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yeah.. our "test" at work is we lift the mobo by the soldered wire..
same technique for stripping and tinning the ends..
doesn't sound like a problem at all....
and what do you mean larger stranded? Does the 3 pack come in diff. gauges?
I'm gonna get you the model # of the temp. control iron. keep checking back.
I wouldn't like to use a rinky-dinky little radio shack iron. I'm used to the pro tools! My wire from Radio Shack came in seperate packages. They stock 3 colors, I just coincidentally buy all 3 at a time. Stranded wire means...its not one solid copper rod, its lots of tiny pieces of copper wire, twisted together inside to about a 24 guage? 22? I don't remember exactly.
i forgot to run my 3.3v connection at first with larger gauge wire and did it with wrapping wire. The chip booted, but when i was adding some finishing touches i went ahead and soldered another wire in paralell with it. As for the main ground, i used about 18-24 gauge
hmm... practicing on a vcr right now..
i have a tenma digital 21-1590 iron.
the tip is abit worn. filed it down a bit. i can hit lil resistors pretty good. not having too much luck w/ the ic chip. bought some dutch boy tinning flux and using .022 rosin core.
should flux go on the legs of the chip?
and what's the best way to hit holes?
oh and i bought two types of wire at radio shack.. 3 pack green, red b lack hook up wire 22 ggauge but it looks like one rod..
however this one big roll of 18 gauge i bought IS stranded.. use one strand for the IC legs?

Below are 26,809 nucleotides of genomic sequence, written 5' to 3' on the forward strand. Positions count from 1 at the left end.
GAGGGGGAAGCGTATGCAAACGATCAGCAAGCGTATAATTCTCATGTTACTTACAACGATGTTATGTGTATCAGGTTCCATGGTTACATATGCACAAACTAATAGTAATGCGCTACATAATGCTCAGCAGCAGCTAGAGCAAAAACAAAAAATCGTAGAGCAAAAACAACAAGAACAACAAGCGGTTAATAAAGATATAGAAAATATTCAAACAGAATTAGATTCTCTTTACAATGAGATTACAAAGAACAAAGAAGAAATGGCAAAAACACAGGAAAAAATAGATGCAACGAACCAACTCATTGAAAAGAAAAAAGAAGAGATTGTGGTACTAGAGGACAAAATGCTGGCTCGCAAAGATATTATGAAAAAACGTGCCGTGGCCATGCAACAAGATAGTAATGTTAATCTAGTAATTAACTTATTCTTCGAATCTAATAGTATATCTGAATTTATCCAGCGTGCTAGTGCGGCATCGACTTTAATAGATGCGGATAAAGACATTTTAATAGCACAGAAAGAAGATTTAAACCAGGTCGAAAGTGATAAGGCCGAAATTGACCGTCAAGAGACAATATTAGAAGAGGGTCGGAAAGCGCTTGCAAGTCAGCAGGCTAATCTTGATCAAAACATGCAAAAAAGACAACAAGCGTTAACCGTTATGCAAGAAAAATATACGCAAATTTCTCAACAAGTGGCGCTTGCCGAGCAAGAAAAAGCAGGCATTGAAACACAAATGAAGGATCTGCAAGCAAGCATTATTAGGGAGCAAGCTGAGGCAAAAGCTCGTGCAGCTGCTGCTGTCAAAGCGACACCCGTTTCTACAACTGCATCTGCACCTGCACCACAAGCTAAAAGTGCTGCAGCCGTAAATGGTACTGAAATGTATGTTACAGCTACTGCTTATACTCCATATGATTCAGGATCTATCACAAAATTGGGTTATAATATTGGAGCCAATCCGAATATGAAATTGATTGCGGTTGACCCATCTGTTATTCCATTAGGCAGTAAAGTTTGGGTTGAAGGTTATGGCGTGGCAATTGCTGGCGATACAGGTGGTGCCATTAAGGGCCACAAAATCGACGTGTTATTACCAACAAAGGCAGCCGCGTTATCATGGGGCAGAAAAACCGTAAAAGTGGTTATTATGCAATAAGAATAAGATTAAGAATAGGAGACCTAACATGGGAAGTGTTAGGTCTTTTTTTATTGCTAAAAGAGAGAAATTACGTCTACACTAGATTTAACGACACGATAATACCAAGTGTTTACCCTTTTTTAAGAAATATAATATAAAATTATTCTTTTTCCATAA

hmm... nevermind.. how would you know which strand it was on the other end? contiuniuty test?
You misunderstood me. Don't use multi-conductor stranded wire. You want single-conductor. All the little wires touch each other.
You don't want solid 24 guage wire for the current-carrying wires (pwr & gnd) because charge flows along the outside edges of the conductor, not through the middle of it. Therefore, you get more surface area with lots of little tiny wires, and thus better current delivering capability. Same thing applies to car amplifiers
Yes put flux on all the legs near where you will solder to help avoid bridging. The bios leg points take the most skill and practice.
For "holes" if its what I think you mean...use a straight razor blade to scrape away the pcb coating over the points. Flux the point then tin it. Tinning the end of your wire also helps here, try to get a little glob on it, but don't strip/melt away too much insulation. Use a fine tip, watch your heat.
EDIT: that 22 guage solid core is going to be too big for all those small points. Use 28 or 30 guage
Last edited by nickbuhl; 10-14-2006 at 03:13 AM.
some reason it takes me too long to heat the wire hot enough to melt the solder touching it to tin it right.. (letting the heat do the work).
have it on 600
i also noticed it's not a good idea to bend even the back part of the wire once you soldered it.. premold it I guess.. but other then that.. what are some other tricks to making s ure they don't pop off and say lift off a resistor?
and what's the clear stuff called?
both those gauges seem too big for chip legs and the like.. RS didn't have the 30 gauge
sorry for multiple posts.. didn't know you posted.. and i'm live here.
radioshack.com/product/index.jsp?productId=2062642&cp=2032058.2032227.203 2239&allCount=19&fbn=Cable+Type%2F30+gauge&f=PAD%2 FCable+Type%2F30+gauge&fbc=1&parentPage=family
is what you mean right
That link doesn't work. Bios legs: if you can bend your attached wire gently back and forth +/- 5 degrees you should see the bend is not occuring at the leg, but some distance away from it.